To Orion Clemens, in Muscatine, Iowa:
PHILADELPHIA, Nov. 28th, 1853. MY DEAR BROTHER, -I received your letter today. I think Ma ought to spend the winter in St. Louis. I don't believe in that climate--it's too cold for her.
The printers' annual ball and supper came off the other night. The proceeds amounted to about $1,000. The printers, as well as other people, are endeavoring to raise money to erect a monument to Franklin, but there are so many abominable foreigners here (and among printers, too,) who hate everything American, that I am very certain as much money for such a purpose could be raised in St. Louis, as in Philadelphia. I was in Franklin's old office this morning--the "North American" (formerly "Philadelphia Gazette") and there was at least one foreigner for every American at work there.
How many subscribers has the Journal got? What does the job-work pay? and what does the whole concern pay?.....
I will try to write for the paper occasionally, but I fear my letters will be very uninteresting, for this incessant night-work dulls one's ideas amazingly.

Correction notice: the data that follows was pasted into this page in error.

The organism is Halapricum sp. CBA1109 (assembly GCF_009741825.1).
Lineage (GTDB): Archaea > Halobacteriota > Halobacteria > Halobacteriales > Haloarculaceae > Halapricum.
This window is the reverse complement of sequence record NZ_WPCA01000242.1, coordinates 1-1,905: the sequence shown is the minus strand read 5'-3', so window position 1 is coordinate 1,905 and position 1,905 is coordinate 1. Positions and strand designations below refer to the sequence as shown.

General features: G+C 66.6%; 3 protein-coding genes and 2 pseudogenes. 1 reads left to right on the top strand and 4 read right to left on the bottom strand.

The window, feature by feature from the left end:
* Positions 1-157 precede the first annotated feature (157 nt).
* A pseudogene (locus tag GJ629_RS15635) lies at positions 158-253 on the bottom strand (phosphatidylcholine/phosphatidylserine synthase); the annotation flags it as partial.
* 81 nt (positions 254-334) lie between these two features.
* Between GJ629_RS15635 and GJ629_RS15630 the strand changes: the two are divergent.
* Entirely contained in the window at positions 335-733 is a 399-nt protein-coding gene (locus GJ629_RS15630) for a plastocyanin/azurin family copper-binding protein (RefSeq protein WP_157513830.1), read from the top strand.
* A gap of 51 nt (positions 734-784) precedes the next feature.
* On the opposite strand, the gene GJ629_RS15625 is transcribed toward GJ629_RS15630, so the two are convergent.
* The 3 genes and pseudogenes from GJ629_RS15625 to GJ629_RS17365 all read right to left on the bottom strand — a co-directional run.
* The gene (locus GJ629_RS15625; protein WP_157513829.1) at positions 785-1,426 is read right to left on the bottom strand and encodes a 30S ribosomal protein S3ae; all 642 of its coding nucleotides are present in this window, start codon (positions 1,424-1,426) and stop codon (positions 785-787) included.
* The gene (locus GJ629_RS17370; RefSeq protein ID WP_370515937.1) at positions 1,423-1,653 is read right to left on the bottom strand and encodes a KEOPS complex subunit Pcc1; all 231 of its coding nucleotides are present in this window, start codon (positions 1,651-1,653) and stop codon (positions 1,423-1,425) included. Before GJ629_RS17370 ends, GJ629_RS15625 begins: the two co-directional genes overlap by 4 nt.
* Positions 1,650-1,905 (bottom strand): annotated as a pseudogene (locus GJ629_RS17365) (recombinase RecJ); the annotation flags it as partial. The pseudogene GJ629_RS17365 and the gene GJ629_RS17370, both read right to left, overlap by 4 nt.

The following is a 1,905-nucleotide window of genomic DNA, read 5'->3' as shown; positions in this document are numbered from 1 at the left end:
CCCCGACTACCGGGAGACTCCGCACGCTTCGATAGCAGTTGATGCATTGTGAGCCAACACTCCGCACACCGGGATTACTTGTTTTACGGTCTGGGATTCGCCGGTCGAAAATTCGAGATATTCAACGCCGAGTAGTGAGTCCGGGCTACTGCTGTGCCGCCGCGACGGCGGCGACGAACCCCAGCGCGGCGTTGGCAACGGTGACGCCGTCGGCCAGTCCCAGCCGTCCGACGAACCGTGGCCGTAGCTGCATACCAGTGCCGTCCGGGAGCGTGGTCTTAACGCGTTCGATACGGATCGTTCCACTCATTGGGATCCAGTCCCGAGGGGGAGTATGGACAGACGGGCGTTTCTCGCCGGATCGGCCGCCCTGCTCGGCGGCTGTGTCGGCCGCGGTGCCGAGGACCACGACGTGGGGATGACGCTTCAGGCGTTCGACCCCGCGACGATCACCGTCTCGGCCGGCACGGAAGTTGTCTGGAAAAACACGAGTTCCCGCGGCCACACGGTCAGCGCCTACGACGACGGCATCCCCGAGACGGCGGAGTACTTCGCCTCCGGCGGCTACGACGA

From some cause, I cannot set type nearly so fast as when I was at home. Sunday is a long day, and while others set 12 and 15,000, yesterday, I only set 10,000. However, I will shake this laziness off, soon, I reckon ....
How do you like "free-soil?"--I would like amazingly to see a good old- fashioned negro. My love to all Truly your brother SAM.
We may believe that it never occurred to the young printer, looking up landmarks of Ben Franklin, that time would show points of resemblance between the great Franklin's career and his own. Yet these seem now rather striking. Like Franklin, he had been taken out of school very young and put at the printer's trade; like Franklin, he had worked in his brother's office, and had written for the paper. Like him, too, he had left quietly for New York and Philadelphia to work at the trade of printing, and in time Samuel Clemens, like Benjamin Franklin, would become a world-figure, many- sided, human, and of incredible popularity. The boy Sam Clemens may have had such dreams, but we find no trace of them.